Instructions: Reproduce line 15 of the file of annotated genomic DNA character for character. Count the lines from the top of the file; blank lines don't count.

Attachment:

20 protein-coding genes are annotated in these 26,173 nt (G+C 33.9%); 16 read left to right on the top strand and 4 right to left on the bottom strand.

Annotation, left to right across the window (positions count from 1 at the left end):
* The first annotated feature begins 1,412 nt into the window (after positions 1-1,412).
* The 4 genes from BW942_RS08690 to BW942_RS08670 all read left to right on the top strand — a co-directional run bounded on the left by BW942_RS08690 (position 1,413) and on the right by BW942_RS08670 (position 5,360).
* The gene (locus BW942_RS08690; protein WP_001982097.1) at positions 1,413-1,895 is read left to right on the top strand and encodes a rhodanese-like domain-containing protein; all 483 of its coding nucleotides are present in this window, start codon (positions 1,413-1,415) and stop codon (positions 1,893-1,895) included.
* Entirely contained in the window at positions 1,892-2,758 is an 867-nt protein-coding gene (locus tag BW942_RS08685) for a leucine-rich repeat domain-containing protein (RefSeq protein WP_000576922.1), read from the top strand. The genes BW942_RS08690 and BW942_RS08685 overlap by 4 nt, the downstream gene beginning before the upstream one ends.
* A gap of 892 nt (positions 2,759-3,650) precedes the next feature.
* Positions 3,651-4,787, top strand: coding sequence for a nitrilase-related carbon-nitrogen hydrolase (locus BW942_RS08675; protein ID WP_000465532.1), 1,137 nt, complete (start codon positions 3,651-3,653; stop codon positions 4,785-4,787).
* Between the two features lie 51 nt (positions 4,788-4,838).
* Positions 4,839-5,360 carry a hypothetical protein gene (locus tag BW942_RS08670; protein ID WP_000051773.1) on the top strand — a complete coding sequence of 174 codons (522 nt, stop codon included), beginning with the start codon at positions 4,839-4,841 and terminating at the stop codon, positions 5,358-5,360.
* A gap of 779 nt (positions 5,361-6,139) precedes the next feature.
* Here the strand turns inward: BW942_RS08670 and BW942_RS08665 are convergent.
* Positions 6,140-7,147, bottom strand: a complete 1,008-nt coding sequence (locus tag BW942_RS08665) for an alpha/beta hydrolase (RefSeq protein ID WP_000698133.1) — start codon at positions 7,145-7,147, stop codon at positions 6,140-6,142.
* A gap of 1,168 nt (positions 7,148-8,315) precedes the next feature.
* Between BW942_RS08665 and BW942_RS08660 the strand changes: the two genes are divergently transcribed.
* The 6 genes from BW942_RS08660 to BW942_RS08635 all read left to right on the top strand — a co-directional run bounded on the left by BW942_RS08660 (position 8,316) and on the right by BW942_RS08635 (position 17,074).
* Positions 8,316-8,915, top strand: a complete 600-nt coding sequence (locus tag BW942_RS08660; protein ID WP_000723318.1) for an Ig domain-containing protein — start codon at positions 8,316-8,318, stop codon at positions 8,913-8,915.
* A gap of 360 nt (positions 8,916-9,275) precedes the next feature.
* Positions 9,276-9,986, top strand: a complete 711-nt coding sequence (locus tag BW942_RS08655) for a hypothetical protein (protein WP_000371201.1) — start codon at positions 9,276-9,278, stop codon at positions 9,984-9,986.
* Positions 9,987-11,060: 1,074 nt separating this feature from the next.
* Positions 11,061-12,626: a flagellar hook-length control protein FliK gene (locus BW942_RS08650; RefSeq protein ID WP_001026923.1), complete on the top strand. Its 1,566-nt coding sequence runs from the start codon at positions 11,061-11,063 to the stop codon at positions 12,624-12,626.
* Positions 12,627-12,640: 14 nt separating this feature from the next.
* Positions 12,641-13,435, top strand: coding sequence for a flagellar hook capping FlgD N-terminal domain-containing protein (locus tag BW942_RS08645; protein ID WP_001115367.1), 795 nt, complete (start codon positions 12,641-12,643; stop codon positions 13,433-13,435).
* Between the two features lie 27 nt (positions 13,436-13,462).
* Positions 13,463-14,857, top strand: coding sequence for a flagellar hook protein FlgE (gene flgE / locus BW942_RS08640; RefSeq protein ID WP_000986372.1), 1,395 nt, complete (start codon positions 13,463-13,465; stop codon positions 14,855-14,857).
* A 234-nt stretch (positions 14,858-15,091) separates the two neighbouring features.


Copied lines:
* Between BW942_RS08665 and BW942_RS08660 the strand changes: the two genes are divergently transcribed.